The announcement came in an online video released on Wednesday.
“Having seen the failure of the political groups that claim to represent the opposition and the revolutionary groups… we leaders of the military … groups in the southern provinces withdraw our recognition from any political group that claims to represent us,” said a spokesman for the militants fighting against the government of President Bashar al-Assad in the video.
In late September, thirty foreign-backed militant groups in Syria separated from the so-called SNC opposition group, and so-called Free Syrian Army (FSA).
A recent British defense study shows that about 100,000 foreign-backed militants, fragmented into 1,000 groups, are fighting in Syria against the government and people.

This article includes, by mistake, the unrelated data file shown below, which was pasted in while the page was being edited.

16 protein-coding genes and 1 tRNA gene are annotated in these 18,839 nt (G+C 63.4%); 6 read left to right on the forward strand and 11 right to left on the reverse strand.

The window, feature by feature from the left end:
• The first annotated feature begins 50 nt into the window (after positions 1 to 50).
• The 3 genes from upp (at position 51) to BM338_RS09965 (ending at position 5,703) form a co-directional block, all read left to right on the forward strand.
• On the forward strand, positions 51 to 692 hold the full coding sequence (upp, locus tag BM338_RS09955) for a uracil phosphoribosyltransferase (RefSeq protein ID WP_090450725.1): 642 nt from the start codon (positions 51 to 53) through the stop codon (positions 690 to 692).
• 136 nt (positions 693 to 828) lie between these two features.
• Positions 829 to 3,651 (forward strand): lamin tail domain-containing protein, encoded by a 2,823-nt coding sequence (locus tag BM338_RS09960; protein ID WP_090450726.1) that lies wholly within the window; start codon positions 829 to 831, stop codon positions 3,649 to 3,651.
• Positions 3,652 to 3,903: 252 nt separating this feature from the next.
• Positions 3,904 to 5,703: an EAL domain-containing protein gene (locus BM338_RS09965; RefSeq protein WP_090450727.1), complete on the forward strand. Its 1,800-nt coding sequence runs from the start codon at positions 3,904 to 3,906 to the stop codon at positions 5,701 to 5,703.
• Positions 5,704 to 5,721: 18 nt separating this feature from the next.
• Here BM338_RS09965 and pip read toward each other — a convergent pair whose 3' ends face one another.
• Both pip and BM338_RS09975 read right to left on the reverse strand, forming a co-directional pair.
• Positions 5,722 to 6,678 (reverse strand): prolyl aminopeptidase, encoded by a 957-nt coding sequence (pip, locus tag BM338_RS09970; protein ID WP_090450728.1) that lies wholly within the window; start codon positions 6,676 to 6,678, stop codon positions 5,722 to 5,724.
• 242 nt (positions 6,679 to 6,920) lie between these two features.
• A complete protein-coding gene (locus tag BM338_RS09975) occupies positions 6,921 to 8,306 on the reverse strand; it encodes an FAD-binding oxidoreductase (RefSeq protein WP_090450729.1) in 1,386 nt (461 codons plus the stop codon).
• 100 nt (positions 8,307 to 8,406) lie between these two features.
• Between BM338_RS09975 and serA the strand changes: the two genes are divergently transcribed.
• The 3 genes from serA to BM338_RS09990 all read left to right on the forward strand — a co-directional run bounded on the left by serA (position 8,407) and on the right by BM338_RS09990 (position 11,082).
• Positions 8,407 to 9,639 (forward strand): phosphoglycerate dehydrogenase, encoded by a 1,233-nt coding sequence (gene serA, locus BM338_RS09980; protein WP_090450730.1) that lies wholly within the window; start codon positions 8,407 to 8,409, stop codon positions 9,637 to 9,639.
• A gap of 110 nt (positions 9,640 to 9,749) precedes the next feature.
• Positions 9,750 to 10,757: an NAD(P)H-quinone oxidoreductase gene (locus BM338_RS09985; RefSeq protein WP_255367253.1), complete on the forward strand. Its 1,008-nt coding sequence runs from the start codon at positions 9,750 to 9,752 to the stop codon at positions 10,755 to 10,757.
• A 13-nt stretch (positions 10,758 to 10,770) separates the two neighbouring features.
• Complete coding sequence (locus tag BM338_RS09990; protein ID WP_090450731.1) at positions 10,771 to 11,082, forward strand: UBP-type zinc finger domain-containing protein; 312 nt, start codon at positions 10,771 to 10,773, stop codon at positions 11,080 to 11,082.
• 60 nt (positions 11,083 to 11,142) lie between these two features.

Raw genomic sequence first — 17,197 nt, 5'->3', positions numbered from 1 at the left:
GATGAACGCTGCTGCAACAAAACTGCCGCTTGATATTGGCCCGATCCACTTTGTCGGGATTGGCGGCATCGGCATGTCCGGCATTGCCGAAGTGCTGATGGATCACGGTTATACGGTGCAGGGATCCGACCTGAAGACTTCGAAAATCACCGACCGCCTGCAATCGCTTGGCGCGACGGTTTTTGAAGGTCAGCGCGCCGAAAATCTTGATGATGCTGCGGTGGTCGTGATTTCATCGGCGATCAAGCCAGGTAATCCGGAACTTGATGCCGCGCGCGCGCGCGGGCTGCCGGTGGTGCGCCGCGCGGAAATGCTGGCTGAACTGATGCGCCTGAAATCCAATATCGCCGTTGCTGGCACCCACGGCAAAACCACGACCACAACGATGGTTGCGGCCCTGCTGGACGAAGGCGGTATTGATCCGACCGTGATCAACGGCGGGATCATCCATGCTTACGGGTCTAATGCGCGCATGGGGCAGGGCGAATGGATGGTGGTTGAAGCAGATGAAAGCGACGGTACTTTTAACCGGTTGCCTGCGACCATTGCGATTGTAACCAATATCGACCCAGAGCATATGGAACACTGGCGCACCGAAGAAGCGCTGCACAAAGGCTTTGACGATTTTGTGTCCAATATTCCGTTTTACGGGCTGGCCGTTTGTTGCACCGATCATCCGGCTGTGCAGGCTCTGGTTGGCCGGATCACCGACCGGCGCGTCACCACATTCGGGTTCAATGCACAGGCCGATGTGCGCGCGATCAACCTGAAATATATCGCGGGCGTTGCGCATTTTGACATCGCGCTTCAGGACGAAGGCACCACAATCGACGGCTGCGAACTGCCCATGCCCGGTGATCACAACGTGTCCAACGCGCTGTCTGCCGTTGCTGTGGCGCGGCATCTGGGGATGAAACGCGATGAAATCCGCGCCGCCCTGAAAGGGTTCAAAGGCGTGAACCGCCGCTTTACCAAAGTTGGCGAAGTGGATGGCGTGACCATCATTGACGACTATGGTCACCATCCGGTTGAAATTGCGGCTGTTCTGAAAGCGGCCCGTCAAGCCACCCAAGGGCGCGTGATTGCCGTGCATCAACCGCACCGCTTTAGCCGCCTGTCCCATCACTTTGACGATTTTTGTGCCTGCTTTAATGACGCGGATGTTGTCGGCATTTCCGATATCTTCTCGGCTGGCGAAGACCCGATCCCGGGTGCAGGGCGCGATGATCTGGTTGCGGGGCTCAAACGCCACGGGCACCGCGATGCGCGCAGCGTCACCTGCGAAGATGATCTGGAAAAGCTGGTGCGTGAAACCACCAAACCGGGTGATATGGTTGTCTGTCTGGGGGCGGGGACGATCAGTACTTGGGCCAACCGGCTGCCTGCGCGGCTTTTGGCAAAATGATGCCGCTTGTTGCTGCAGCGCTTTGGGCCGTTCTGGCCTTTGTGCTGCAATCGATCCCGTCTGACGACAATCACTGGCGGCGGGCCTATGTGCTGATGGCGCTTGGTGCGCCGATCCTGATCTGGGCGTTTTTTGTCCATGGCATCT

The study conducted by defense consultancy IHS Jane’s estimates that some 10,000 militants are fighting for groups affiliated with al-Qaeda such as al-Nusra Front and the rest fight for different militant groups.
The analysis also showed that a large number of extremists from foreign countries are also active in Syria.
Syria has been gripped by deadly unrest since 2011. According to reports, the Western powers and their regional allies — especially Qatar, Saudi Arabia, and Turkey — are supporting the militants operating inside Syria.
According to the United Nations, more than 100,000 people have been killed and a total of 7.8 million others displaced due to the violence.
On October 7, the UN said that over four million other Syrians will be forced out of their homes in 2014 by the escalating conflict in the country.
Two million Syrians are expected to take refuge outside the country while another 2.25 million are predicted to be internally displaced in the next year.